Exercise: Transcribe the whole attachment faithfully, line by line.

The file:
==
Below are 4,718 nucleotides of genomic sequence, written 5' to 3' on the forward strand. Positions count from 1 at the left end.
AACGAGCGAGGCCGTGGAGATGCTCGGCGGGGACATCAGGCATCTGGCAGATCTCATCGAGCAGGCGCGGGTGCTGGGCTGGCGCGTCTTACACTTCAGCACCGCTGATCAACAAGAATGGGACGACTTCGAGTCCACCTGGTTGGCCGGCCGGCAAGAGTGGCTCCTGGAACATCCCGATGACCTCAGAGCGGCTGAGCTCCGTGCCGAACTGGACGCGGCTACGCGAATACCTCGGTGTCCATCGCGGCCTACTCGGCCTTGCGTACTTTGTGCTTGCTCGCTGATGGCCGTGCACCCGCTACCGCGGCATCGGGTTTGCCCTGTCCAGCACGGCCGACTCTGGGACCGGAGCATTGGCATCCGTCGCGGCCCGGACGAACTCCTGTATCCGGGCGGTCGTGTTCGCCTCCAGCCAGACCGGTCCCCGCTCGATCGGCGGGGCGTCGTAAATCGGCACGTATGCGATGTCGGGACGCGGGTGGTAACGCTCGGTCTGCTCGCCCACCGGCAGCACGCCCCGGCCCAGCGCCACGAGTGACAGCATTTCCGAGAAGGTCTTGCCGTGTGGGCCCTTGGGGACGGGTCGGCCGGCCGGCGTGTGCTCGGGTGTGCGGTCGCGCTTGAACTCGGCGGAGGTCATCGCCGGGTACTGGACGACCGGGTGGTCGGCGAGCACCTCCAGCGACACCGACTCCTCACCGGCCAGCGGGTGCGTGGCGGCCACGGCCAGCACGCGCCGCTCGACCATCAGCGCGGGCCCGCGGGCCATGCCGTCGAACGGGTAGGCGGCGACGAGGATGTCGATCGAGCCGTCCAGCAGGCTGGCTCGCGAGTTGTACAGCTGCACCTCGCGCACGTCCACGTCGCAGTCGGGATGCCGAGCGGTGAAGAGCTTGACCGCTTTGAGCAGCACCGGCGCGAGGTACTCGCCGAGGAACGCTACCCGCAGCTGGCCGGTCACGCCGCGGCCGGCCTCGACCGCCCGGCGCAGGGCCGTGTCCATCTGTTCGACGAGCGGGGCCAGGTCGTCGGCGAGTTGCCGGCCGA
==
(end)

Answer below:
Below are 4,718 nucleotides of genomic sequence, written 5' to 3' on the forward strand. Positions count from 1 at the left end.
AACGAGCGAGGCCGTGGAGATGCTCGGCGGGGACATCAGGCATCTGGCAGATCTCATCGAGCAGGCGCGGGTGCTGGGCTGGCGCGTCTTACACTTCAGCACCGCTGATCAACAAGAATGGGACGACTTCGAGTCCACCTGGTTGGCCGGCCGGCAAGAGTGGCTCCTGGAACATCCCGATGACCTCAGAGCGGCTGAGCTCCGTGCCGAACTGGACGCGGCTACGCGAATACCTCGGTGTCCATCGCGGCCTACTCGGCCTTGCGTACTTTGTGCTTGCTCGCTGATGGCCGTGCACCCGCTACCGCGGCATCGGGTTTGCCCTGTCCAGCACGGCCGACTCTGGGACCGGAGCATTGGCATCCGTCGCGGCCCGGACGAACTCCTGTATCCGGGCGGTCGTGTTCGCCTCCAGCCAGACCGGTCCCCGCTCGATCGGCGGGGCGTCGTAAATCGGCACGTATGCGATGTCGGGACGCGGGTGGTAACGCTCGGTCTGCTCGCCCACCGGCAGCACGCCCCGGCCCAGCGCCACGAGTGACAGCATTTCCGAGAAGGTCTTGCCGTGTGGGCCCTTGGGGACGGGTCGGCCGGCCGGCGTGTGCTCGGGTGTGCGGTCGCGCTTGAACTCGGCGGAGGTCATCGCCGGGTACTGGACGACCGGGTGGTCGGCGAGCACCTCCAGCGACACCGACTCCTCACCGGCCAGCGGGTGCGTGGCGGCCACGGCCAGCACGCGCCGCTCGACCATCAGCGCGGGCCCGCGGGCCATGCCGTCGAACGGGTAGGCGGCGACGAGGATGTCGATCGAGCCGTCCAGCAGGCTGGCTCGCGAGTTGTACAGCTGCACCTCGCGCACGTCCACGTCGCAGTCGGGATGCCGAGCGGTGAAGAGCTTGACCGCTTTGAGCAGCACCGGCGCGAGGTACTCGCCGAGGAACGCTACCCGCAGCTGGCCGGTCACGCCGCGGCCGGCCTCGACCGCCCGGCGCAGGGCCGTGTCCATCTGTTCGACGAGCGGGGCCAGGTCGTCGGCGAGTTGCCGGCCGA